VietNamNet Bridge – Prime Minister Nguyen Tan Dung has approved a loan programme by the State Bank of Viet Nam for replanting coffee trees in the Central Highlands in 2014–20.
He also instructed the central bank to co-ordinate with relevant agencies to carry out the loan programme and ensure it is a success.
The Ministries of Agriculture and Rural Development and Industry and Trade and the provincial authorities of Lam Dong, Kon Tum, Dak Nong, Dak Lak, and Gia Lai have been ordered to co-ordinate with the bank to facilitate the implementation the programme by providing coffee growers farming know-how and promoting their products.
They were also instructed to help farmers easily get access to the loans.
According to the Department of Cultivation, coffee is cultivated in 22 provinces and cities across the country, with five major areas being the Central Highlands, the south-east, the southern and northern parts of the Central Region, and the middle part of the northern region.
At the end of last year 641,000ha were under coffee, but on 15 per cent of it the trees were over 20 years old, and on 25 per cent they were 15-20 years old.
Some 140,000-160,000ha of coffee trees are aged and need to be replanted or replaced by other crops in the next 45 years.
Viet Nam’s annual coffee exports exceed $3 billion, and over 500,000 households and more than 1.6 million workers depend on the crop for a living.
Coffee has also contributed to the socio-economic development of the Central Highlands and a number of other localities around the country.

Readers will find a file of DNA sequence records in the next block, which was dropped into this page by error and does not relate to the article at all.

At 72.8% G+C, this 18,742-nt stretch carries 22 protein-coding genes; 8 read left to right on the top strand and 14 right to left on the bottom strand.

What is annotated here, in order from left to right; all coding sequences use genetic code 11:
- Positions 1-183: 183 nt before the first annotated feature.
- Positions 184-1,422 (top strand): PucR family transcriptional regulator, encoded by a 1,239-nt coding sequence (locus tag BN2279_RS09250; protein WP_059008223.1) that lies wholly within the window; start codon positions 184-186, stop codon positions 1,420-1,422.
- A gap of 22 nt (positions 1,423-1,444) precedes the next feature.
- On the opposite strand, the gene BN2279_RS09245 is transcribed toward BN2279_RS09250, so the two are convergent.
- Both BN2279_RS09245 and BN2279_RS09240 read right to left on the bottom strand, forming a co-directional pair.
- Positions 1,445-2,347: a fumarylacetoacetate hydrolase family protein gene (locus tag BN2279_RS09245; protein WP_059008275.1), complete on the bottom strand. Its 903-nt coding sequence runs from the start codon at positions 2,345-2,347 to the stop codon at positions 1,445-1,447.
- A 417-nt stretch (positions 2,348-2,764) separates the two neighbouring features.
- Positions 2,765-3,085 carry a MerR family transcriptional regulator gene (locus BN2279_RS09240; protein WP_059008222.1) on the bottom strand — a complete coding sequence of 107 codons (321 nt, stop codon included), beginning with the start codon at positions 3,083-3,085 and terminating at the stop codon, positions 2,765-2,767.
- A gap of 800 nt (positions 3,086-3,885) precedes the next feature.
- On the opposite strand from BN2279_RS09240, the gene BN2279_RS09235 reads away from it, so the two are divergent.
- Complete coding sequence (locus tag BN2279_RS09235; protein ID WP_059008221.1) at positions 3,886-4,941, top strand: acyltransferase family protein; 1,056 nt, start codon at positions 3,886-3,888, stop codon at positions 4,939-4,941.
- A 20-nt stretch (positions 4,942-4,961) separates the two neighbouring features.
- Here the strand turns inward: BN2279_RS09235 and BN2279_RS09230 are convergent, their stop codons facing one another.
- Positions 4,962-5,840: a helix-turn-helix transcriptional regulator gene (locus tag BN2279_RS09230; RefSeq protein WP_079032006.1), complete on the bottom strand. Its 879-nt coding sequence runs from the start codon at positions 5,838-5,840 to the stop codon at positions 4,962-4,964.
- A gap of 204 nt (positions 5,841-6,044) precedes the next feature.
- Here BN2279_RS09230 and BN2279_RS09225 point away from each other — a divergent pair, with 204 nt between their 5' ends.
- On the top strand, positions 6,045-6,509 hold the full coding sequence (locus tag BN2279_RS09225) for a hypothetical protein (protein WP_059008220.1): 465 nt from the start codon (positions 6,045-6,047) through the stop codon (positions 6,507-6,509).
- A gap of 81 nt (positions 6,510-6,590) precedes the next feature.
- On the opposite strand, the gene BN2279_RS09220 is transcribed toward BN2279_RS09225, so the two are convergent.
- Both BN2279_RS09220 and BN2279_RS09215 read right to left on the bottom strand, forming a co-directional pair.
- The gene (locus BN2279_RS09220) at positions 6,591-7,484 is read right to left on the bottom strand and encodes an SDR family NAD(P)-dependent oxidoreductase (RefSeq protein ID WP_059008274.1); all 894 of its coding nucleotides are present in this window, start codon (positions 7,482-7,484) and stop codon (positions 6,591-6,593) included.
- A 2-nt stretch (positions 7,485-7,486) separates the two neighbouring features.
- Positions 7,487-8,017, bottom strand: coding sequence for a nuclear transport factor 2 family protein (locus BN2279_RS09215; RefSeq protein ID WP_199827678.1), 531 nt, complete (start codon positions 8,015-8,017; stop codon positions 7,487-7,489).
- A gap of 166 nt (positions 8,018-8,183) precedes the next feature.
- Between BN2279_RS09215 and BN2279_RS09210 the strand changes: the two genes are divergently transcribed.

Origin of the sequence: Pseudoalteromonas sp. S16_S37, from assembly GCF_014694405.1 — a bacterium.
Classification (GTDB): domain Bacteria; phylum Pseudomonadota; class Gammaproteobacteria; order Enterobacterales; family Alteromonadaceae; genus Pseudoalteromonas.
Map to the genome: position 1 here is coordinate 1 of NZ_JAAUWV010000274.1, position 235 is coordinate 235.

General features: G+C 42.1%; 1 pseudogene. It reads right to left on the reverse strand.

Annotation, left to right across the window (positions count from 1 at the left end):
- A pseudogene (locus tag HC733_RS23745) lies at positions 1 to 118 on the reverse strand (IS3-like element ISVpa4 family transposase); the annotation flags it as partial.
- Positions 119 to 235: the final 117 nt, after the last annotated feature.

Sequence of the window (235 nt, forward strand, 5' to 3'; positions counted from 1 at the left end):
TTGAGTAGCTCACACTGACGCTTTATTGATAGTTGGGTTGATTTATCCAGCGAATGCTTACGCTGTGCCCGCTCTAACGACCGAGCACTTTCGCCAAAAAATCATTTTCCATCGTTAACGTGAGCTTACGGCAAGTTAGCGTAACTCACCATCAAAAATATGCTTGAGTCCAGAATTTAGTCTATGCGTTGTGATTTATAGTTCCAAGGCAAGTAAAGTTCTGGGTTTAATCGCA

Central Highlands gets fresh coffee boost
Around four million coffee seedlings will be provided to farmers in the Central Highlands this year, raising the total number supplied there under a project to help farmers in the region replace old and stunted coffee trees to nearly 11 million.
This was announced by the Western Highlands Agriculture and Forestry Science Institute (WASI) and Nestle Viet Nam, the developers of the project called NESCAFE Plan, this week on the sidelines of the Buon Ma Thuot Coffee Festival being held in Dak Lak Province until March 12.
Daily training courses for farmers in sustainable coffee production have also been organised during the festival.
Le Ngoc Bau, director of WASI, said the project helped resolve difficulties involved in replacing old coffee trees.
Besides, with Nestle underwriting 50 per cent of the seedling costs, the project helped speed up replacement of old and stunt coffee trees, he said.
“The project has also accelerated the entry into the market of new coffee varieties with yields of up to seven tonnes per hectare, almost double the current average.”
Besides providing disease-free and high-quality seedlings, the project also offers farmers technical assistance with regard to the international 4C (Common Code for Coffee Community) standards for sustainable production and trading.
The number of coffee growers certified as adopting 4C standards has shot up from 1,745 in 2011, when the programme started, to more than 13,800 last year.
According to the Ministry of Agriculture and Rural Development, the country has around 622,000ha under coffee, with the Central Highlands accounting for nearly 95 per cent of the area and 99 per cent of output.
The area of farms with old, stunted coffee plants was increasing in the Central Highlands, resulting in a decrease in output, Le Van Duc, deputy head of the Department of Crop Production, told a conference held recently in HCM City.
According to reports from agriculture departments in Central Highland provinces, the region needs to replant by 2020 around 200,000ha, which have coffee trees that are more than 20 years old.
Dak Lak needs to replace 85,000ha; Lam Dong, 59,000ha; Gia Lai, 27,000ha; and Dak Nong, 24,000ha.
Đăng ký: VietNam News